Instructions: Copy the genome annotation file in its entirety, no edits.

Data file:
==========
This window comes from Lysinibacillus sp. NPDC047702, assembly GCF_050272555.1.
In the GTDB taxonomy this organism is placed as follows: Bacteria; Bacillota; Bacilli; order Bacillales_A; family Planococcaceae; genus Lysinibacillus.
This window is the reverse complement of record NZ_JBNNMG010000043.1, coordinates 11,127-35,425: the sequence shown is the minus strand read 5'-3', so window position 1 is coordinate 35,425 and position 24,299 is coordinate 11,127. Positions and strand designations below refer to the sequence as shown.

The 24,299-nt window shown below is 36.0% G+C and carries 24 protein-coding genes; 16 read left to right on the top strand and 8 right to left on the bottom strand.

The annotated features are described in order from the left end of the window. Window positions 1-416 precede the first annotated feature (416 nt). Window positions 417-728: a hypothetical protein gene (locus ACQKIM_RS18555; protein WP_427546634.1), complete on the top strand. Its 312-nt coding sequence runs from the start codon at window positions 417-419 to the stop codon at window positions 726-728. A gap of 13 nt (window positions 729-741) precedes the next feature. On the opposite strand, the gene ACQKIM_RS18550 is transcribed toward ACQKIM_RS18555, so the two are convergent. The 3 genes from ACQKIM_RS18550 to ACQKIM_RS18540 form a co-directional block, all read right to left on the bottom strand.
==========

This window comes from Lysinibacillus sp. NPDC047702, assembly GCF_050272555.1.
In the GTDB taxonomy this organism is placed as follows: Bacteria; Bacillota; Bacilli; order Bacillales_A; family Planococcaceae; genus Lysinibacillus.
This window is the reverse complement of record NZ_JBNNMG010000043.1, coordinates 11,127-35,425: the sequence shown is the minus strand read 5'-3', so window position 1 is coordinate 35,425 and position 24,299 is coordinate 11,127. Positions and strand designations below refer to the sequence as shown.

The 24,299-nt window shown below is 36.0% G+C and carries 24 protein-coding genes; 16 read left to right on the top strand and 8 right to left on the bottom strand.

The annotated features are described in order from the left end of the window. Window positions 1-416 precede the first annotated feature (416 nt). Window positions 417-728: a hypothetical protein gene (locus ACQKIM_RS18555; protein WP_427546634.1), complete on the top strand. Its 312-nt coding sequence runs from the start codon at window positions 417-419 to the stop codon at window positions 726-728. A gap of 13 nt (window positions 729-741) precedes the next feature. On the opposite strand, the gene ACQKIM_RS18550 is transcribed toward ACQKIM_RS18555, so the two are convergent. The 3 genes from ACQKIM_RS18550 to ACQKIM_RS18540 form a co-directional block, all read right to left on the bottom strand.